Articles by Heather Smith Thomas

Dealing with Sheared Heels

The causes of this common problem may be more complex than they appear on the surface
Among many of the challenges a farrier must deal with are sheared heels. Scott Morrison, the veterinarian and farrier who leads the Podiatry Department at Rood & Riddle Equine Hospital, Lexington, Ky., says this problem is usually the result of less than ideal conformation. Usually the horse toes in or out, putting more stress on one side of the hoof wall (and heel) than the other. When a horse develops sheared heels, the stressed heel becomes jammed upward, the hoof symmetry is distorted and one heel is bearing most of the weight.
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Advice for Dealing with Underrun Heels in Western Peformance Horses

A pair of Texas farriers share how they deal with this all-too-common problem
Many horses tend to have underrun heels, in which the main support for the foot grows out from under them. The toe is often too long and the hoof angle broken backward, putting too much weight on the heels, which tend to become low and squashed.
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Cutting Back on Shoe Loss on Hard-Working Western Horses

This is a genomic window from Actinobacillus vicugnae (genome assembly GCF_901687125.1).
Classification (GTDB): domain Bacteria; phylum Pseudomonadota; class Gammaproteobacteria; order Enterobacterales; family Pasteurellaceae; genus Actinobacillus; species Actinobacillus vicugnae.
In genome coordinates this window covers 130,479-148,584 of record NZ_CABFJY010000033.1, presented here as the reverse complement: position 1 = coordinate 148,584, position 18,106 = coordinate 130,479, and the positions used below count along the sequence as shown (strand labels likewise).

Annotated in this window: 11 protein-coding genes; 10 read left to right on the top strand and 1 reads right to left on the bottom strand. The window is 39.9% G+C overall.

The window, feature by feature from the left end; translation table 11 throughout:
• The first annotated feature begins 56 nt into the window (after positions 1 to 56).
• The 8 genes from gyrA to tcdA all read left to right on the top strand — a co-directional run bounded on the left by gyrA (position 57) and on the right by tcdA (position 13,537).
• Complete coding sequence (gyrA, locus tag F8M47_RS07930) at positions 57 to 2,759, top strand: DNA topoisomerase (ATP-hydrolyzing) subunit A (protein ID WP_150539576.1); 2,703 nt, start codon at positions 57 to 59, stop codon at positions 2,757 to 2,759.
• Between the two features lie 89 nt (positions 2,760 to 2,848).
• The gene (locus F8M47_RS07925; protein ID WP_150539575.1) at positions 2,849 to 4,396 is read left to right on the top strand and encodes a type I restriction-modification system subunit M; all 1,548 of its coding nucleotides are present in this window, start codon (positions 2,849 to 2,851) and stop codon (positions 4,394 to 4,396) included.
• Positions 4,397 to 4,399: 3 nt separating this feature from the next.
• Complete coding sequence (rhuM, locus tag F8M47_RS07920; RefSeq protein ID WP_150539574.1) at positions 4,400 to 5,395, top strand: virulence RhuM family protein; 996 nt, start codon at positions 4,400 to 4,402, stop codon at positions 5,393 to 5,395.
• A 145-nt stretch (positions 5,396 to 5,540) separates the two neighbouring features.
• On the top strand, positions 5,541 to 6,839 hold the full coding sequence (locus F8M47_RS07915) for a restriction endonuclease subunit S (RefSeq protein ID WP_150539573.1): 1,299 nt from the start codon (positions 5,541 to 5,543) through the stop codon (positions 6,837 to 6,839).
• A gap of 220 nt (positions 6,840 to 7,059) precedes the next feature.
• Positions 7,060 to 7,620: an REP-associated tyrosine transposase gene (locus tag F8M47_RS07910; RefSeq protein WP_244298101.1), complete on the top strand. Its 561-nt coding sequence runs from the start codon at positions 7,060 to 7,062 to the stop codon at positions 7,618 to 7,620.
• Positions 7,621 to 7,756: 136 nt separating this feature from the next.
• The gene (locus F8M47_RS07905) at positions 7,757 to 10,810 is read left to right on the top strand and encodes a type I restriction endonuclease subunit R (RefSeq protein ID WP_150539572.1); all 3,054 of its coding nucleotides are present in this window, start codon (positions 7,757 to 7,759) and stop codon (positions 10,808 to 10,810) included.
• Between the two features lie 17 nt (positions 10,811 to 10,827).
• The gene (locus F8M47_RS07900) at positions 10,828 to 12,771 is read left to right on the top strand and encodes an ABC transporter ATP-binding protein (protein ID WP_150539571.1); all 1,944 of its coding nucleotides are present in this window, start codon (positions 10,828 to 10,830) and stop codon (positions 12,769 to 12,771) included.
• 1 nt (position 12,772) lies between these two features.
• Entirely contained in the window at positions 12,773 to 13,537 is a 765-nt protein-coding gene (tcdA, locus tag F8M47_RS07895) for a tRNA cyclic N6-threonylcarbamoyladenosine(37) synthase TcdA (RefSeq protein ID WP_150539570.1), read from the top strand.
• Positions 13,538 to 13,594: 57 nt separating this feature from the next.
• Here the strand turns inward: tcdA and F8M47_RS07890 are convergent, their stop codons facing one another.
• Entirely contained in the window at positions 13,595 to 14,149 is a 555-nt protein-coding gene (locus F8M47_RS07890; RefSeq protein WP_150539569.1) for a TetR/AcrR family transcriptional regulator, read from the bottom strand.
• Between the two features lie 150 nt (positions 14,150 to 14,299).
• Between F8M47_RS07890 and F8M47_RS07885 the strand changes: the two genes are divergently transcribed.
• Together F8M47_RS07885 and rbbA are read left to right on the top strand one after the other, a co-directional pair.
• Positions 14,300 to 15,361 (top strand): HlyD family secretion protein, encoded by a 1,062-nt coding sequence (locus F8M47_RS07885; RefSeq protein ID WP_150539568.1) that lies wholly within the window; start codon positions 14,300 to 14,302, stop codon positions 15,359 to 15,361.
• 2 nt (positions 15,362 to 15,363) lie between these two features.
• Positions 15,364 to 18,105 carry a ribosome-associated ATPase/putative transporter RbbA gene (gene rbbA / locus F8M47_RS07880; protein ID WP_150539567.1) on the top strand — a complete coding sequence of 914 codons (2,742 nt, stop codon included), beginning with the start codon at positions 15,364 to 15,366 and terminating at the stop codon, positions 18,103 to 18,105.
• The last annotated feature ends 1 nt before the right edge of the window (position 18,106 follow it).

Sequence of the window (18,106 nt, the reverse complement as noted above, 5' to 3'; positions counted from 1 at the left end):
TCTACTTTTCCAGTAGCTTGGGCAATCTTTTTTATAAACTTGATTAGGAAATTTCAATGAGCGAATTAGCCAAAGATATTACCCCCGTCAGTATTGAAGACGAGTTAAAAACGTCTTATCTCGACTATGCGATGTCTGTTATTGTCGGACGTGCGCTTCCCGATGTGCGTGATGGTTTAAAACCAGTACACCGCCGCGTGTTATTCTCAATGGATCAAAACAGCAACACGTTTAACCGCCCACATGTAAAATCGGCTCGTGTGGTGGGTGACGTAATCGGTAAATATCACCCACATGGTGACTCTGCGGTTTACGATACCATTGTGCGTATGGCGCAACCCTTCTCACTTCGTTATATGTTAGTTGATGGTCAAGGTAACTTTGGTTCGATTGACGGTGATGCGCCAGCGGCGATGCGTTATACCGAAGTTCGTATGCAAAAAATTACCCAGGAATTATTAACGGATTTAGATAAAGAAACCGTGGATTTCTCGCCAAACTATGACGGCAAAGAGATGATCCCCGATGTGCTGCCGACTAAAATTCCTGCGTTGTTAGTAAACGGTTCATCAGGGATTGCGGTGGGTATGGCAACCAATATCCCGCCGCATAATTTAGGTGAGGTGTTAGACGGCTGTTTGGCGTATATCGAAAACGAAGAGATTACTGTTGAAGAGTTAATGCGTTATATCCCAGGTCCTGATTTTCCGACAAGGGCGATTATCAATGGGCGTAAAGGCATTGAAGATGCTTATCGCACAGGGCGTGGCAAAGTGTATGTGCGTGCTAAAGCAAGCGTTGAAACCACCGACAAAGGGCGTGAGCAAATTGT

Farriers share tips for keeping shoes in place while still supplying proper support for horses working in arenas and ranches
On occasion almost any horse will experience the loss of a shoe catching it on a gate or fence while pawing and jerking it off, or scrambling in deep mud and stepping it off, or some other abnormal situation. Some horses, however, routinely pull their shoes off due to the way they travel and overreach. In these cases, careful measures must be taken to eliminate foot contact.
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Dealing With Thrush And White Line Disease

Combining topical treatments with good hoof care will help you keep these common problems under control
Among the most common problems farriers deal with are thrush and white line disease. Thrush, affecting the sulci of the frog and sometime deeper tissues, is generally caused by bacteria. The most common culprit is fusobacterium necrophorum, which causes a variety of diseases, including navel ill/joint ill in foals, diphtheria in calves and foot rot in cattle.
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Insect Control for Horse and Farrier Protection

With fly season on the way, now is the time to brush up on advice you can share with your clients on how to battle these pests
Biting flies and other insects can be a tremendous irritation to horses and humans alike, especially for someone trying to handle or shoe a horse that is more concerned about ridding himself of these pests than standing still or allowing his foot to be held.
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